from Leah and Mark at the Indie Craft Experience. Thanks, y’all!
More from David:
The seven candidates for the open seat on the Court of Appeals participated in a debate on Monday organized by the Atlanta Press Club, which Daily Report wrote about. The whole article is worth reading, but one of the topics the candidates disagreed on was the importance of the poll of Georgia lawyers conducted by the State Bar of Georgia.
In the poll, members of the Georgia bar were asked to rate each of the candidates on the scale “Well Qualified”, “Qualified”, “Not Qualified” and “Lack of Sufficient Knowledge to Express Opinion”.
The highest rated candidate was Bruce Edenfield, who got the most “Well Qualified” and “Qualified” votes, and the fewest “Not Qualified” votes.
The lowest-rated candidates were Perry McGuire and Tamela Adkins. McGuire was deemed “Not Qualified” by 446 lawyers, and Daily Report reported that McGuire “said he didn’t even know 400 lawyers in the state, and they didn’t know him.” Adkins dismissed the poll as a “popularity contest” and pointed out that “only about 10 percent of the state’s lawyers responded to the poll.” (The response rate was about 11.5%, but she might have a point.)
And David (http://viparyaya.wordpress.com) chimes in on the election here in Georgia:
We’re electing 3 judges to the Court of Appeals of Georgia on November 4, 2008. 2 of the judges are incumbents running unopposed. However, Judge John H. Ruffin is retiring at the end of his current term, and there are seven candidates running for his seat on the Court of Appeals. None of the seven are household names (at least not in this household), and I don’t like going into the voting booth completely uninformed, so I spent some time this week trying to find out something about each of them.
Here’s a summary of what I found, together with links to the sources of the information:
The candidates are (in the order they’re listed on the sample ballot):
Tamela L Adkins: A divorce lawyer in Lawrenceville. She advertised $499 uncontested divorces on billboards. According to Daily Report Online she had some financial problems a few years ago (the owner of the billboards sued her law firm in 2005, claiming it was owed $16,000), and is not listed in Westlaw as counsel on any appellate decisions. She is also one of 3 candidates who refused to sign a pledge that they wouldn’t announce their positions on matters that might come before the court. Here’s a picture of Adkins’ billboard in Gwinnett County.
Sara Doyle: Partner at Holland & Knight in Atlanta. Works in civil litigation and education law in Atlanta. Daily Report says she is connected to the Republican establishment in Georgia. She has worked on 16 appeals court cases.
Bruce M. Edenfield: Trial lawyer from Dahlonega. Daily Report says he was listed as counsel on 62 appellate decisions, which is the second most of any of the candidates. He says he is backed by both former Governor Roy Barnes (D) and former Attorney General Michael Bowers (R), and hasn’t been affiliated with either the Democratic or Republican party. He claimed to have collected the most campaign contributions of any of the candidates.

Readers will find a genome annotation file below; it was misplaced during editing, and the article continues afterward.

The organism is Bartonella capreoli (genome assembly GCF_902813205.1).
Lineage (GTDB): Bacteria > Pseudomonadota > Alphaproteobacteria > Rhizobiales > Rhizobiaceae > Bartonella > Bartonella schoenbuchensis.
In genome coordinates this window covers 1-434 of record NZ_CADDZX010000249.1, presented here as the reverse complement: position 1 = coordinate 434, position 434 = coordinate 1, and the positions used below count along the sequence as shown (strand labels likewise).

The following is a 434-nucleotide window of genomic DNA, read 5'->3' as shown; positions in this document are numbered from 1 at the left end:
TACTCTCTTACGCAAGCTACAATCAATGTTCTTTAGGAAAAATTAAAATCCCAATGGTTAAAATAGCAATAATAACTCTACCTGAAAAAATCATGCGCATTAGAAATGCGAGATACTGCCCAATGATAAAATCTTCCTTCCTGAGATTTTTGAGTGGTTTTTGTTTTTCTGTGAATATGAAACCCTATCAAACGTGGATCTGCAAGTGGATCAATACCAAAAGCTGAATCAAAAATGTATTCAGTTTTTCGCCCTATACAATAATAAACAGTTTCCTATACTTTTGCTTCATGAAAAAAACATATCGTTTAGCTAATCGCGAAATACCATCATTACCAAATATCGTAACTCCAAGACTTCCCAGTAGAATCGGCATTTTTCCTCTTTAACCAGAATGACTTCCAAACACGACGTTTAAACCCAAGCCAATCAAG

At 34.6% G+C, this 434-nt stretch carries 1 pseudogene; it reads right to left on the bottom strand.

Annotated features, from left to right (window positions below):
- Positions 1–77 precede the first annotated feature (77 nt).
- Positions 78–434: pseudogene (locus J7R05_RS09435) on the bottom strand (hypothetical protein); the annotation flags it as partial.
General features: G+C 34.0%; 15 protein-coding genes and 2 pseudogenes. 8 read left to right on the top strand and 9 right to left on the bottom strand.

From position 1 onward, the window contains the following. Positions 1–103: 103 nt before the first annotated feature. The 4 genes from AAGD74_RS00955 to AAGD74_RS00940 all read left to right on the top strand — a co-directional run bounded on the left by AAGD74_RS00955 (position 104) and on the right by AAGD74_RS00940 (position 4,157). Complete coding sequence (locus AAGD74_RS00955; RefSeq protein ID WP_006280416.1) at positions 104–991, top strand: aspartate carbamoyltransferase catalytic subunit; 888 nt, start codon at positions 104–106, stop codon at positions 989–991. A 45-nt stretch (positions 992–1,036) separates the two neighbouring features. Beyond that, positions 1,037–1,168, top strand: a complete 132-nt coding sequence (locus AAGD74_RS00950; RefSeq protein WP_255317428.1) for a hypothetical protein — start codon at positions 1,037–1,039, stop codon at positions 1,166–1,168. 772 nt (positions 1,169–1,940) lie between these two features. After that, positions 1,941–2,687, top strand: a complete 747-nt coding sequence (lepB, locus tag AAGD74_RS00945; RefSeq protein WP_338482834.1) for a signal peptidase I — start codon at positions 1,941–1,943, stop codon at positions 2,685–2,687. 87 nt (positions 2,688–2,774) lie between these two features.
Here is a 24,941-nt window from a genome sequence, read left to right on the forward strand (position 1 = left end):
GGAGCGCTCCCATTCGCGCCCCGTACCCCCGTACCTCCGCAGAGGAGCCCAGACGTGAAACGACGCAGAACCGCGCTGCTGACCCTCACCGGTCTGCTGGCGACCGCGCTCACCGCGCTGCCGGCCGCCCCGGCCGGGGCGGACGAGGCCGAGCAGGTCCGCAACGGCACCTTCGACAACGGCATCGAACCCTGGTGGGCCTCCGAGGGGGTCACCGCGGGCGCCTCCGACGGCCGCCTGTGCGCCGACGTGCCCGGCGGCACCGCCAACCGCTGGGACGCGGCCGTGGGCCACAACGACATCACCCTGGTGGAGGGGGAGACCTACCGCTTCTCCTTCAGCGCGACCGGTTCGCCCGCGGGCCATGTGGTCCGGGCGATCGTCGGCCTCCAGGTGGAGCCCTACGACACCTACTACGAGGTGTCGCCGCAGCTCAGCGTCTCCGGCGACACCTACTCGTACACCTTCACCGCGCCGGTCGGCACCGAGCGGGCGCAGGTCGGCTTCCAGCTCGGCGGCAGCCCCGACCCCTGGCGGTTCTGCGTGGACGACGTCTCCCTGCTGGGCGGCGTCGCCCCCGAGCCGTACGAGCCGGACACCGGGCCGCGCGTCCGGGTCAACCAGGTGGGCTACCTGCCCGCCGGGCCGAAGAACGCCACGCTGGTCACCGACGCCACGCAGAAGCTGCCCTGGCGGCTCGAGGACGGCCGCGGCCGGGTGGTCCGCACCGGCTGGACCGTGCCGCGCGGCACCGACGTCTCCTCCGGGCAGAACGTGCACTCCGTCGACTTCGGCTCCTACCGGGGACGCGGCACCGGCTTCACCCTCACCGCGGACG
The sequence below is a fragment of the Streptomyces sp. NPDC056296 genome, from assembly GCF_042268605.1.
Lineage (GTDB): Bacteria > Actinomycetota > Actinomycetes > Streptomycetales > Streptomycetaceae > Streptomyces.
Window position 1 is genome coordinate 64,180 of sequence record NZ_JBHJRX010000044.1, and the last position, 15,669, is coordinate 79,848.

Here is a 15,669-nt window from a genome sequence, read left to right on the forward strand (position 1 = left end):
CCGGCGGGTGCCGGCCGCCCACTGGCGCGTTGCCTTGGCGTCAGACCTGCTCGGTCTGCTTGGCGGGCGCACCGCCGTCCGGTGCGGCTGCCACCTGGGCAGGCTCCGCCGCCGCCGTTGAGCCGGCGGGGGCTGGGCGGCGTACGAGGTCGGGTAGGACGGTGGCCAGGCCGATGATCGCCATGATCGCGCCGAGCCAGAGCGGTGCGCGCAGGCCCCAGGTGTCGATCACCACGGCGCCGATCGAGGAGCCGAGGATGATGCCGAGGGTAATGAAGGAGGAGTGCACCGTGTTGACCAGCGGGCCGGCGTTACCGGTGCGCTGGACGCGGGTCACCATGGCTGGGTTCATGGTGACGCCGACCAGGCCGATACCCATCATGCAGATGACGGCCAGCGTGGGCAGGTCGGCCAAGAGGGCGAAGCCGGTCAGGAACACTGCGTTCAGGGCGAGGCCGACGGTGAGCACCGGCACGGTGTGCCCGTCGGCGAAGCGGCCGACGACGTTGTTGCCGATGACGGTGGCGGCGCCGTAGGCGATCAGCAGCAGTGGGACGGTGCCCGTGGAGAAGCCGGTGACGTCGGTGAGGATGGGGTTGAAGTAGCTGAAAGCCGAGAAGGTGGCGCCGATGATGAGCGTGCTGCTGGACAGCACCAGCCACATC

Christopher J McFadden: Appeals lawyer from Decatur. Has the most appeals court experience of any of the candidates: 78 cases. Wrote the book “Georgia Appellate Practice,” and is considered an expert on the appeals process.
Perry J. McGuire: Republican nominee for State Attorney General in 2006. Former State Senator for Douglas county and former corporate lawyer for Chick-fil-A. Relatively little litigation experience and no appeals court experience, so he touts his “business sense”. Advertised his support for the old state flag when he ran for State Senate in 1993, but now says he’s glad the flag has been changed. Endorsed by Georgia Right to Life, he’s one of 3 candidates who refused to sign a pledge that they wouldn’t announce their positions on matters that might come before the court.
Michael S. Meyer von Bremen: Democratic state senator from Albany — chair of Senate Special Judiciary Committee and former Senate minority leader. Introduced an indigent defense bill in 2003 that became law, and opposed 2005 legislation designed to make it harder for plaintiffs to win tort suits. Has a large and varied amount of litigation experience, and 12 appeals cases to his name.
Mike Sheffield: Criminal defense attorney in Lawrenceville. Ran for the Court of Appeals in 2004, but lost to Debra Bernes. Estimates he’s appealed about 60 cases to the Court of Appeals or the State Supreme Court. One of 3 candidates who refused to sign a pledge that they wouldn’t announce their positions on matters that might come before the court.
There are interviews with 6 of the candidates on the website for the legal affairs radio show What is Goin’ On?. (Perry McGuire apparently wouldn’t return the host’s phone calls. But that’s okay, because I know all I need to about him…)
Unfortunately, there’s no telling how voters will select between these candidates, given the low profile of this race and the limited information available. Jim Wooten pointed out that 4 of the 12 judges currently on the court got there by being elected (instead of first being appointed by the governor), and all 4 have names that begin with “A” or “B”, so a lot of voters seem to pick the first name on the ballot. Most of this year’s candidates seem to have the appropriate experience and temperament to be on the Court of Appeals, but I’m not sure that’s true of the candidate who’s listed first…
This batch of ghee is called “Pure Ghee” and comes in pretty tins.
If I could afford any house in Decatur, and the staff to care for it, this one would be it. It’s gorgeous, on a reasonable sized lot, close to everything, and did I mention that it’s gorgeous? I love its garden, but I’d tear out even more of the lawn and replace it with an English cottage garden. But that’s just me – always wanting more.